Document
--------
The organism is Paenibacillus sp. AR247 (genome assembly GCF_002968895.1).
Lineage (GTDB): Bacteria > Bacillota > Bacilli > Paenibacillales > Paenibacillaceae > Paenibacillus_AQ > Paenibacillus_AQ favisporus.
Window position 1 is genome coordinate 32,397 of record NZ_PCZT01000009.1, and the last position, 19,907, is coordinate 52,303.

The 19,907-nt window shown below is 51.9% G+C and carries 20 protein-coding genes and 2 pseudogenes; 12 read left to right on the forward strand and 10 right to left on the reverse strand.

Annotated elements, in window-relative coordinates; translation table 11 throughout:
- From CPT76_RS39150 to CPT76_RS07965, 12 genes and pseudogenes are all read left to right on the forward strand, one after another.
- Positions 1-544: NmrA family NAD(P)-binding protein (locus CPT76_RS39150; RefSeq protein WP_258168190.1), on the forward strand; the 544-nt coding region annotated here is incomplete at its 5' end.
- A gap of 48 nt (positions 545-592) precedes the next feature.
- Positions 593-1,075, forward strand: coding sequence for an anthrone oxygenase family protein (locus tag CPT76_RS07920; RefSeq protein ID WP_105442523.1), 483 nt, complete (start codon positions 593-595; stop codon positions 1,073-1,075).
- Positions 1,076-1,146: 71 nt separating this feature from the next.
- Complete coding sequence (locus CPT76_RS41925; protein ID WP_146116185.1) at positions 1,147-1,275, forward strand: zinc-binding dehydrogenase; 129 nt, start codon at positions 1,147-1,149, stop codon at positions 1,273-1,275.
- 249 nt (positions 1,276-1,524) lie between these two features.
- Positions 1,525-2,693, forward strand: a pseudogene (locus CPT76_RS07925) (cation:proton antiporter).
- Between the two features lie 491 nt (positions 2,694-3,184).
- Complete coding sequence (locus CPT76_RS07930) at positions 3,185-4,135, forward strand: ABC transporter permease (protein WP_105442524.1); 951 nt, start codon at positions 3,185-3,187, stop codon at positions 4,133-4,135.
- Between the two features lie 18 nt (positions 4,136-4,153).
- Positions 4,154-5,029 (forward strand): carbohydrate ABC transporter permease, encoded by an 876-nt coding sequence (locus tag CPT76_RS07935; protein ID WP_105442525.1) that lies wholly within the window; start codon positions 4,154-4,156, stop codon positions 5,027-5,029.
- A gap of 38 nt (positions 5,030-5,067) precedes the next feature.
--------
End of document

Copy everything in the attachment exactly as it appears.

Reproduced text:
The organism is Paenibacillus sp. AR247 (genome assembly GCF_002968895.1).
Lineage (GTDB): Bacteria > Bacillota > Bacilli > Paenibacillales > Paenibacillaceae > Paenibacillus_AQ > Paenibacillus_AQ favisporus.
Window position 1 is genome coordinate 32,397 of record NZ_PCZT01000009.1, and the last position, 19,907, is coordinate 52,303.

The 19,907-nt window shown below is 51.9% G+C and carries 20 protein-coding genes and 2 pseudogenes; 12 read left to right on the forward strand and 10 right to left on the reverse strand.

Annotated elements, in window-relative coordinates; translation table 11 throughout:
- From CPT76_RS39150 to CPT76_RS07965, 12 genes and pseudogenes are all read left to right on the forward strand, one after another.
- Positions 1-544: NmrA family NAD(P)-binding protein (locus CPT76_RS39150; RefSeq protein WP_258168190.1), on the forward strand; the 544-nt coding region annotated here is incomplete at its 5' end.
- A gap of 48 nt (positions 545-592) precedes the next feature.
- Positions 593-1,075, forward strand: coding sequence for an anthrone oxygenase family protein (locus tag CPT76_RS07920; RefSeq protein ID WP_105442523.1), 483 nt, complete (start codon positions 593-595; stop codon positions 1,073-1,075).
- Positions 1,076-1,146: 71 nt separating this feature from the next.
- Complete coding sequence (locus CPT76_RS41925; protein ID WP_146116185.1) at positions 1,147-1,275, forward strand: zinc-binding dehydrogenase; 129 nt, start codon at positions 1,147-1,149, stop codon at positions 1,273-1,275.
- 249 nt (positions 1,276-1,524) lie between these two features.
- Positions 1,525-2,693, forward strand: a pseudogene (locus CPT76_RS07925) (cation:proton antiporter).
- Between the two features lie 491 nt (positions 2,694-3,184).
- Complete coding sequence (locus CPT76_RS07930) at positions 3,185-4,135, forward strand: ABC transporter permease (protein WP_105442524.1); 951 nt, start codon at positions 3,185-3,187, stop codon at positions 4,133-4,135.
- Between the two features lie 18 nt (positions 4,136-4,153).
- Positions 4,154-5,029 (forward strand): carbohydrate ABC transporter permease, encoded by an 876-nt coding sequence (locus tag CPT76_RS07935; protein ID WP_105442525.1) that lies wholly within the window; start codon positions 4,154-4,156, stop codon positions 5,027-5,029.
- A gap of 38 nt (positions 5,030-5,067) precedes the next feature.